Sunday 31 October 2021
7:30 pm - 10:00 pm
Book tickets here – £13 or £10 or £6 you choose
Earl Okin is now a legendary crooner/comedian in that ‘cult’ bracket of musicians who each generation (re)discovers, but somehow he has never quite made the big time. I first came across him at the Edinburgh Fringe in 1985 (writes Andy Williamson), and kept coming across him there over the years, and then in London where he’s lived in the same flat in Notting Hill for 68 of his 74 years! In all that time, he’s hardly changed. I never tire of watching him perfom – he’s always amazing.
But many others discovered him before me – here’s a bit of his Wikipedia entry:
“Okin recorded his first single at Abbey Road in 1967. Some of his songs were covered during the 1960s by Cilla Black, Georgie Fame and Helen Shapiro, the latter recording now popular within the world of Northern Soul.
During the 1970s, Okin started to perform as a support act in large venues. Beginning with folk acts such as Ralph McTell and Fairport Convention, he progressed to open for such varied performers as Jean-Luc Ponty and Van Morrison. However, it was the 1979 tour with Paul McCartney and Wings which prompted him to pursue his musical career full-time. He also began to perform at jazz festivals.
In 1981, he appeared on Parkinson and was invited by Nigel Planer to perform at the Comic Strip. This led to his second career on the “alternative comedy” circuit where he remains a headline act. However, his act continues to be primarily musical. He has never performed stand-up. Fans’ favourite comedy songs of his are “Mango”, “Bessie” and “My Room”.
In 1983, he began to perform at the Edinburgh Fringe where he performed over 500 shows. However, hating what had become of the Fringe, he ceased performing there in 2000.
Okin continues to work as a songwriter and jazz singer/musician, with a particular interest in Bossa Nova. He gives concerts in Brazil from time to time, as well as touring his one-man show, a mixture of music and comedy, worldwide. He has performed in New York at Birdland, The Apollo and other jazz venues, but, not forgetting his comedy side, also at Caroline’s. In addition he toured India, Singapore, and other nearby countries. He has also performed at most major venues in London, including the Royal Albert Hall and Royal Festival Hall, The Palladium and Wembley Arena. ”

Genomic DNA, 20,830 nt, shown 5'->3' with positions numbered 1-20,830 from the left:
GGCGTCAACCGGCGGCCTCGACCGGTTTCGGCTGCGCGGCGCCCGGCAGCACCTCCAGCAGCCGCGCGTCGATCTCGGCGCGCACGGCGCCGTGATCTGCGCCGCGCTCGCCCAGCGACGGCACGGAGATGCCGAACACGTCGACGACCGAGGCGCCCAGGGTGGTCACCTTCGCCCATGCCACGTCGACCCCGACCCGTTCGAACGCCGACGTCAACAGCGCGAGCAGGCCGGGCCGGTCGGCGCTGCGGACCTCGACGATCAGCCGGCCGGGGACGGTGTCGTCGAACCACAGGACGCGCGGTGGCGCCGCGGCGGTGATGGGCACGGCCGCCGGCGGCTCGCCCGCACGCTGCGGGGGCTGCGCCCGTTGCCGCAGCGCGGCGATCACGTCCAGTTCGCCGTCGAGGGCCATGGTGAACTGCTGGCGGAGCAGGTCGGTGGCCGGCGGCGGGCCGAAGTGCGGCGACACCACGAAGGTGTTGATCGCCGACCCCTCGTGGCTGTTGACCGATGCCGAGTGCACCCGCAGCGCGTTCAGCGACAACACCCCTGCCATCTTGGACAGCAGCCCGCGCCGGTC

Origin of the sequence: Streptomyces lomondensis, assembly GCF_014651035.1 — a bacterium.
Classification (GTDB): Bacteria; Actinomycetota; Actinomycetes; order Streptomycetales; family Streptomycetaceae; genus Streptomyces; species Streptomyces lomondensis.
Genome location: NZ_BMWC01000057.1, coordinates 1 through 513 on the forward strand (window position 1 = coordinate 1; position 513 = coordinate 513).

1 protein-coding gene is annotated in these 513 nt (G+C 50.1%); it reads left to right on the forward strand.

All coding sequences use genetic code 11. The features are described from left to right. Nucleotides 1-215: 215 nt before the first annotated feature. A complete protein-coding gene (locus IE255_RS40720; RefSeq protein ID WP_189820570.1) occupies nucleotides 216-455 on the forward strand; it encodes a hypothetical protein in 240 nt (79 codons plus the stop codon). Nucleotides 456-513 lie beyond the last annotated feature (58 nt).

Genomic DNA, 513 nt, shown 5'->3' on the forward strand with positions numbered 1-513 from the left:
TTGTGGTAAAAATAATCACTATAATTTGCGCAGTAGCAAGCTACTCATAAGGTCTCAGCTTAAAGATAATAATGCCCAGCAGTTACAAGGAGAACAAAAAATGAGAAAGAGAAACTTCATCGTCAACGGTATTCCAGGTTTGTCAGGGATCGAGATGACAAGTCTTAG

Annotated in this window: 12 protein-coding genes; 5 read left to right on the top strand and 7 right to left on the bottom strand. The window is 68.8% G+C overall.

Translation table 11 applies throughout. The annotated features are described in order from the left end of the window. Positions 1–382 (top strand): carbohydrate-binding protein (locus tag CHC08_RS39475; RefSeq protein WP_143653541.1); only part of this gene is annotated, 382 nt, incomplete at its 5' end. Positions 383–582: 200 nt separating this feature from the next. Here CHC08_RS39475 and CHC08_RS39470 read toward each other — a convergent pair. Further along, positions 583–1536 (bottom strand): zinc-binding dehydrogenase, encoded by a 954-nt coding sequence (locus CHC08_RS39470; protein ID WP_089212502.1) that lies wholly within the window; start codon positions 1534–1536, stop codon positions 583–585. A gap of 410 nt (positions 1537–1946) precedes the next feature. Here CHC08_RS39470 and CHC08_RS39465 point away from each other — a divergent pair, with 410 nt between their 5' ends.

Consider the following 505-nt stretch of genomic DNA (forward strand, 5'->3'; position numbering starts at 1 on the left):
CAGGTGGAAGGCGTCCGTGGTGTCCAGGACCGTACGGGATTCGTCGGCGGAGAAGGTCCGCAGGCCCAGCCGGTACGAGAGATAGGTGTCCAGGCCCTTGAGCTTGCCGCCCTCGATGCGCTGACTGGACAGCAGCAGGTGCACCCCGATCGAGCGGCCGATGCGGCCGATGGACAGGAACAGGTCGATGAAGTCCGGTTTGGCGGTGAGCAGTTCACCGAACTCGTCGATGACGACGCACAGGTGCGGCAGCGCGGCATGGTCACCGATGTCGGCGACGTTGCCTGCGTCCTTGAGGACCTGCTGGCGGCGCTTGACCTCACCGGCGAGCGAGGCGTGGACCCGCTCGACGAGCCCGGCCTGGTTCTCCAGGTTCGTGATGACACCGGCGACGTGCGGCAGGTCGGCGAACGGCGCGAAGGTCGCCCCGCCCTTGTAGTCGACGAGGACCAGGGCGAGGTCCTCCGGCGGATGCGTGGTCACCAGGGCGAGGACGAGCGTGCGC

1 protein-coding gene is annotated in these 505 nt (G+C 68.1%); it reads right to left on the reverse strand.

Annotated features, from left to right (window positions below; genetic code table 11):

“A musical avenger (John Steed lookalike) with Brazilian riffs” Mama Tokus
Pandemic policies. This information will be updated as things change.
Update: April 2022
- Face masks: In the Main Hall, on the ground floor, these are recommended at all times, but are optional. Anyone who sits upstairs in the balcony MUST wear a face mask – with NO exceptions (not even those who are exempt). This is to allow people who are clinically vulnerable to have a place to sit where seats are naturally separated, so: (a) to provide a place for people who want to be as distanced as possible from others, and with anyone nearby wearing a mask; (b) as virus particles when airborne are generally heavier than air, this helps to mitigate the risk of transmission from people sitting in the balcony to audience members below.
- The windows and doors of the venue will be open, allowing fresh air to be constantly moving through. Although we have heating, this might mean that the ambient temperature is a little cooler than some might like, and audience members should dress accordingly.
- Please, if you can, take a Lateral Flow test before coming to the Arts Centre, and if this is positive, don’t come. These tests aim to pick up anyone who is infectious at the moment of testing, so please take the test as late as possible on the same day before coming to the Arts Centre. If you test positive, a refund or transfer of your ticket to another event can be arranged, if you let us know before the start of the event, by emailing firstname.lastname@example.org.